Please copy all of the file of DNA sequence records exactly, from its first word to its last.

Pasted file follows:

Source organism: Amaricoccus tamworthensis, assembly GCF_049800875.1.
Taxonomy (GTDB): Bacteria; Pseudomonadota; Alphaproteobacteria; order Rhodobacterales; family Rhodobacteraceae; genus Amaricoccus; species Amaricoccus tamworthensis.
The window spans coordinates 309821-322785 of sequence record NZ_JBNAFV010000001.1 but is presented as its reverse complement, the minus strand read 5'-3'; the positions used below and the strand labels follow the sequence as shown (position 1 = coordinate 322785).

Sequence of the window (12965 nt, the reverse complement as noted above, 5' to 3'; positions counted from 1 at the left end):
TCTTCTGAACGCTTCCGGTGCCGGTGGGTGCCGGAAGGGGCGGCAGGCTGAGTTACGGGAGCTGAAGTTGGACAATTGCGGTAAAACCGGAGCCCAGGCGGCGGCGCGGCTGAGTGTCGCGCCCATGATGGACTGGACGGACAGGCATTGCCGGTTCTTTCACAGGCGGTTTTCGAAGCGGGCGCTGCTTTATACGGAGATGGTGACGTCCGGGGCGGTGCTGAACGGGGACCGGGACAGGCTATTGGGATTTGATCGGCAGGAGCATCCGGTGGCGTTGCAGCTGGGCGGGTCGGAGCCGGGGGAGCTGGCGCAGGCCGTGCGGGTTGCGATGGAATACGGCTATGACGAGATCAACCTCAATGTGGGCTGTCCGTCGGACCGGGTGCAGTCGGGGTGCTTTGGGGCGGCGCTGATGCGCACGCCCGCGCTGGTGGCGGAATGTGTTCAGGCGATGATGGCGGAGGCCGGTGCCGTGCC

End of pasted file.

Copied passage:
Source organism: Amaricoccus tamworthensis, assembly GCF_049800875.1.
Taxonomy (GTDB): Bacteria; Pseudomonadota; Alphaproteobacteria; order Rhodobacterales; family Rhodobacteraceae; genus Amaricoccus; species Amaricoccus tamworthensis.
The window spans coordinates 309821-322785 of sequence record NZ_JBNAFV010000001.1 but is presented as its reverse complement, the minus strand read 5'-3'; the positions used below and the strand labels follow the sequence as shown (position 1 = coordinate 322785).

Sequence of the window (12965 nt, the reverse complement as noted above, 5' to 3'; positions counted from 1 at the left end):
TCTTCTGAACGCTTCCGGTGCCGGTGGGTGCCGGAAGGGGCGGCAGGCTGAGTTACGGGAGCTGAAGTTGGACAATTGCGGTAAAACCGGAGCCCAGGCGGCGGCGCGGCTGAGTGTCGCGCCCATGATGGACTGGACGGACAGGCATTGCCGGTTCTTTCACAGGCGGTTTTCGAAGCGGGCGCTGCTTTATACGGAGATGGTGACGTCCGGGGCGGTGCTGAACGGGGACCGGGACAGGCTATTGGGATTTGATCGGCAGGAGCATCCGGTGGCGTTGCAGCTGGGCGGGTCGGAGCCGGGGGAGCTGGCGCAGGCCGTGCGGGTTGCGATGGAATACGGCTATGACGAGATCAACCTCAATGTGGGCTGTCCGTCGGACCGGGTGCAGTCGGGGTGCTTTGGGGCGGCGCTGATGCGCACGCCCGCGCTGGTGGCGGAATGTGTTCAGGCGATGATGGCGGAGGCCGGTGCCGTGCC